Preprint Article Version 1 Preserved in Portico This version is not peer-reviewed

Patients with Community Acquired Pneumonia Exhibit Depleted Vitamin C Status and Elevated Oxidative Stress

Version 1 : Received: 13 April 2020 / Approved: 15 April 2020 / Online: 15 April 2020 (10:12:26 CEST)

A peer-reviewed article of this Preprint also exists.

Carr, A.C.; Spencer, E.; Dixon, L.; Chambers, S.T. Patients with Community Acquired Pneumonia Exhibit Depleted Vitamin C Status and Elevated Oxidative Stress. Nutrients 2020, 12, 1318. Carr, A.C.; Spencer, E.; Dixon, L.; Chambers, S.T. Patients with Community Acquired Pneumonia Exhibit Depleted Vitamin C Status and Elevated Oxidative Stress. Nutrients 2020, 12, 1318.

Journal reference: Nutrients 2020, 12, 1318
DOI: 10.3390/nu12051318

Abstract

Pneumonia is a severe lower respiratory tract infection that is a common complication and a major cause of mortality of the vitamin C-deficiency disease scurvy. This suggests an important link between vitamin C status and lower respiratory tract infections. Due to the paucity of information on the vitamin C status of patients with pneumonia, we assessed the vitamin C status of 50 patients with community-acquired pneumonia and compared these with 50 healthy community controls. The pneumonia cohort comprised 44 patients recruited through the Acute Medical Assessment Unit (AMAU) and 6 patients recruited through the intensive care unit (ICU); mean age 68 ± 17 years, 54% male. Clinical, microbiological and haematological parameters were recorded. Blood samples were tested for vitamin C status using HPLC with electrochemical detection and protein carbonyl concentrations, a marker of oxidative stress, using ELISA. Patients with pneumonia had depleted vitamin C status compared with healthy controls (23 ± 14 µmol/L vs 56 ± 24 µmol/L, P <0.001). The more severe patients in the ICU had significantly lower vitamin C status than those recruited through AMAU (11 ± 3 µmol/L vs 24 ± 14 µmol/L, P = 0.02). The total pneumonia cohort comprised 62% with hypovitaminosis C and 22% with deficiency, compared with only 8% hypovitaminosis C and no cases of deficiency in the healthy controls. The pneumonia cohort also exhibited significantly elevated protein carbonyl concentrations compared with the healthy controls (P < 0.001), indicating enhanced oxidative stress in the patients. We were able to collect subsequent samples form 28% of the cohort (mean 2.7 ± 1.7 days; range 1-7 days). These showed no significant differences in vitamin C status or protein carbonyl concentrations compared with baseline values (P = 0.6). Overall, the depleted vitamin C status and elevated oxidative stress observed in the patients with pneumonia indicates an enhanced requirement for the vitamin during their illness. Due to the important roles that vitamin C plays in the immune system, low vitamin C status is possibly both a cause and a consequence of the disease. Therefore, these patients would likely benefit from additional vitamin C supplementation to restore their blood and tissue levels to optimal. This may decrease oxidative stress and aid in their recovery.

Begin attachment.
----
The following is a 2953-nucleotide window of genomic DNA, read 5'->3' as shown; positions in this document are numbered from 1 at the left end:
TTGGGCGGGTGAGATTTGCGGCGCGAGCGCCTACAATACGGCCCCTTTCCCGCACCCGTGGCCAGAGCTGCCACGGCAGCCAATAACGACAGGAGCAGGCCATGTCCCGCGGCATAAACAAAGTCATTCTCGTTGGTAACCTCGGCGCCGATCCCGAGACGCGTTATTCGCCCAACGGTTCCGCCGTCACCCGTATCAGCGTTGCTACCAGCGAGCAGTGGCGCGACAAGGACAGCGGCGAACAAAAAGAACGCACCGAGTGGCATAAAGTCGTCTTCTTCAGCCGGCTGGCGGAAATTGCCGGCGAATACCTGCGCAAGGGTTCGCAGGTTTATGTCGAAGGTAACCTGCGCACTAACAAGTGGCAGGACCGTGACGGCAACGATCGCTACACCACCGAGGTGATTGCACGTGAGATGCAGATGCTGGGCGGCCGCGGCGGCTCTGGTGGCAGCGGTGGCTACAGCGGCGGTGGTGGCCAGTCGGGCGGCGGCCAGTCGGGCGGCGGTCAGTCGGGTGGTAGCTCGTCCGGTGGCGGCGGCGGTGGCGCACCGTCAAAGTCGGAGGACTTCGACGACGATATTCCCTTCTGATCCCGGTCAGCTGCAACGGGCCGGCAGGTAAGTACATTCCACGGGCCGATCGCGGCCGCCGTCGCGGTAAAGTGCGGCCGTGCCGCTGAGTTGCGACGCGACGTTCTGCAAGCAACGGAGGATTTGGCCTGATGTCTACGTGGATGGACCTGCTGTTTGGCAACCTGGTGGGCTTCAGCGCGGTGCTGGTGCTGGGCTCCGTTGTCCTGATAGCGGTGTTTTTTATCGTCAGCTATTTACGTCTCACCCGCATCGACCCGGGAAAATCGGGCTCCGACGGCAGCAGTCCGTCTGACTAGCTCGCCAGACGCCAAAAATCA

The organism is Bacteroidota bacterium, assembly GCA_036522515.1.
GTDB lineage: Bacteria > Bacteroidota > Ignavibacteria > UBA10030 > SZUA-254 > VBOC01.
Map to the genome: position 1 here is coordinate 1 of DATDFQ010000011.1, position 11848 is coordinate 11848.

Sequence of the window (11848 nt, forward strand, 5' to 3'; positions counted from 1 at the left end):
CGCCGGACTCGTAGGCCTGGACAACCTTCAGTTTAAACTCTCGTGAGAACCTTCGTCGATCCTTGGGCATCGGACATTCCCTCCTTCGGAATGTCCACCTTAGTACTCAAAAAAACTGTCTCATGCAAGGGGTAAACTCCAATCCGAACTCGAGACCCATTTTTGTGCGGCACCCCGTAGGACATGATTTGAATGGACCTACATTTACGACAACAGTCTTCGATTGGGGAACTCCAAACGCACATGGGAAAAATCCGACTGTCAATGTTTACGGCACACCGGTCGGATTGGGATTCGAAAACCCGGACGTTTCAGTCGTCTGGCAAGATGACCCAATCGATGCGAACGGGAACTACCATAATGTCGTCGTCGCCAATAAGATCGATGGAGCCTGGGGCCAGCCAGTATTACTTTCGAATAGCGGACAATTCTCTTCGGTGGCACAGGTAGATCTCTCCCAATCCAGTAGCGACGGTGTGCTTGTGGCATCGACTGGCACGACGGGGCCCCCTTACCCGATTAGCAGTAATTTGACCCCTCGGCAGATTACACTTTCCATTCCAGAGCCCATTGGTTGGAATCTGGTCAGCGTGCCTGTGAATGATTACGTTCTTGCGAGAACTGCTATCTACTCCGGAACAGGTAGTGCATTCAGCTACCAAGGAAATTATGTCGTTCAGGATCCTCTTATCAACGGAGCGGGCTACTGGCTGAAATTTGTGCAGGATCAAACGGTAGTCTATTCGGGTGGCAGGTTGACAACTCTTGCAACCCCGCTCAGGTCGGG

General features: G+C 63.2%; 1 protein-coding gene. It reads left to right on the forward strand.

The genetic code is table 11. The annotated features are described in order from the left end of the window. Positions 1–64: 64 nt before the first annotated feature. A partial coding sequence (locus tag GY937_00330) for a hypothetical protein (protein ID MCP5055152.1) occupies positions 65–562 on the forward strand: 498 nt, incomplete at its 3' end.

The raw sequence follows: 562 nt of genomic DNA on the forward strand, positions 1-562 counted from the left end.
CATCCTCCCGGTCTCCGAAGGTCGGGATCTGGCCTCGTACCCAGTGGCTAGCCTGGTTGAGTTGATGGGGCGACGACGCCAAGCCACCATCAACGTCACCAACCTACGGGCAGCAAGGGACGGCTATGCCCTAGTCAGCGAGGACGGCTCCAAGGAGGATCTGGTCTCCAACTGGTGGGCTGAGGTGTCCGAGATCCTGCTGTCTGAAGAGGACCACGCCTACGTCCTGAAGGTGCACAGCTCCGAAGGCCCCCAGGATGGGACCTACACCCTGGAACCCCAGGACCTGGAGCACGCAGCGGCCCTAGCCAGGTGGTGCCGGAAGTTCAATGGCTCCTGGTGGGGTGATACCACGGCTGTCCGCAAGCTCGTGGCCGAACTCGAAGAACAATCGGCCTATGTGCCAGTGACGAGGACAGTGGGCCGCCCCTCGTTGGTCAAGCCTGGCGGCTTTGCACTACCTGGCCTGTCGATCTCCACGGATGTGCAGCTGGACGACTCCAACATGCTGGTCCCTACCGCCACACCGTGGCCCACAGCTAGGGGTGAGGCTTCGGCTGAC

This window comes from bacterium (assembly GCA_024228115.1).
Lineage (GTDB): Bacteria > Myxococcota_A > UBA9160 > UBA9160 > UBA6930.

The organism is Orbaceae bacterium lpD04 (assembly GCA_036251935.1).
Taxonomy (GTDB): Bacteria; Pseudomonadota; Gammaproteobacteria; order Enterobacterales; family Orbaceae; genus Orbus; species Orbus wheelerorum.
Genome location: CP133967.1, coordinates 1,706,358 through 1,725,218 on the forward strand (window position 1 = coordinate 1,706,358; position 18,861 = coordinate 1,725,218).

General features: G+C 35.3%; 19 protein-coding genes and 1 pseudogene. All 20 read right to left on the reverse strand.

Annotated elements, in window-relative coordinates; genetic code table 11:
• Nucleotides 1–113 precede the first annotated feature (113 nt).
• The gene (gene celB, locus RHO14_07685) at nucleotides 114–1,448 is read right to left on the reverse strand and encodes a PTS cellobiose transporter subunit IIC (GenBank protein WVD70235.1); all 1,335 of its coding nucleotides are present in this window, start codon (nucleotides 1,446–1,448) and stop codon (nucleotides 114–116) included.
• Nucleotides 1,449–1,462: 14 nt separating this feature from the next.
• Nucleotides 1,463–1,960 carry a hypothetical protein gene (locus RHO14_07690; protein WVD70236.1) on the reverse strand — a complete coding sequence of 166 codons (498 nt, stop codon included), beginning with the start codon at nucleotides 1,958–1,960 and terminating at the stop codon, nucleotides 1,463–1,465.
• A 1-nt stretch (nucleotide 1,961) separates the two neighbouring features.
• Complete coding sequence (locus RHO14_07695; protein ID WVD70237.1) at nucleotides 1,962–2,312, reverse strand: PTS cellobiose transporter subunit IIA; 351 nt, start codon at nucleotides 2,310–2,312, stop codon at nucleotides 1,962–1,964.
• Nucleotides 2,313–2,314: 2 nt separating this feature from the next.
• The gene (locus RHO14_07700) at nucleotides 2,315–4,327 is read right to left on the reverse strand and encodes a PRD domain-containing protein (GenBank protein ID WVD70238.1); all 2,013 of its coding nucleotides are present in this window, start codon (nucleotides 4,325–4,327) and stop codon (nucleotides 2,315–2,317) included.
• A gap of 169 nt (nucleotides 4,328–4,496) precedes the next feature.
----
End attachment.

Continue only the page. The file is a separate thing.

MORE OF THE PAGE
Subject Areas

vitamin C; ascorbic acid; ascorbate; pneumonia; community acquired pneumonia; oxidative stress; protein carbonyls; hypovitaminosis C; vitamin C deficiency

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